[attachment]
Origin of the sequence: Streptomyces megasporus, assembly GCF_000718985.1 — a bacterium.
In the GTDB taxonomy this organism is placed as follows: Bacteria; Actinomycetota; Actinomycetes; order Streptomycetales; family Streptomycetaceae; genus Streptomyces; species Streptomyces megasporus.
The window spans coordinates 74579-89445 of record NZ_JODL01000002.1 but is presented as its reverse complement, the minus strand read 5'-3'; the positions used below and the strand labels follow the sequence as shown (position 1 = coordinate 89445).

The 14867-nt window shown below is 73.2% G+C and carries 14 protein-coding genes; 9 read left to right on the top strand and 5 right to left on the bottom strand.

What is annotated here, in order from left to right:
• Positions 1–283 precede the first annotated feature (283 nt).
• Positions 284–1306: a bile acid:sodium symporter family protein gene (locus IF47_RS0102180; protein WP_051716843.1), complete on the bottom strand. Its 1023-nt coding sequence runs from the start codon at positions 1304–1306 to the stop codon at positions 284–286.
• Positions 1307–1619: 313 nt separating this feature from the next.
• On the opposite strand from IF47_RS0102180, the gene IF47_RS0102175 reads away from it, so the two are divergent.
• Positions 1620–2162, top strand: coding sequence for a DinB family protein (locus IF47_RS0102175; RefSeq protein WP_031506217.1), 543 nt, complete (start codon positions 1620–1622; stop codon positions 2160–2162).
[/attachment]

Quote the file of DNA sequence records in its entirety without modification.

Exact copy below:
Origin of the sequence: Streptomyces megasporus, assembly GCF_000718985.1 — a bacterium.
In the GTDB taxonomy this organism is placed as follows: Bacteria; Actinomycetota; Actinomycetes; order Streptomycetales; family Streptomycetaceae; genus Streptomyces; species Streptomyces megasporus.
The window spans coordinates 74579-89445 of record NZ_JODL01000002.1 but is presented as its reverse complement, the minus strand read 5'-3'; the positions used below and the strand labels follow the sequence as shown (position 1 = coordinate 89445).

The 14867-nt window shown below is 73.2% G+C and carries 14 protein-coding genes; 9 read left to right on the top strand and 5 right to left on the bottom strand.

What is annotated here, in order from left to right:
• Positions 1–283 precede the first annotated feature (283 nt).
• Positions 284–1306: a bile acid:sodium symporter family protein gene (locus IF47_RS0102180; protein WP_051716843.1), complete on the bottom strand. Its 1023-nt coding sequence runs from the start codon at positions 1304–1306 to the stop codon at positions 284–286.
• Positions 1307–1619: 313 nt separating this feature from the next.
• On the opposite strand from IF47_RS0102180, the gene IF47_RS0102175 reads away from it, so the two are divergent.
• Positions 1620–2162, top strand: coding sequence for a DinB family protein (locus IF47_RS0102175; RefSeq protein WP_031506217.1), 543 nt, complete (start codon positions 1620–1622; stop codon positions 2160–2162).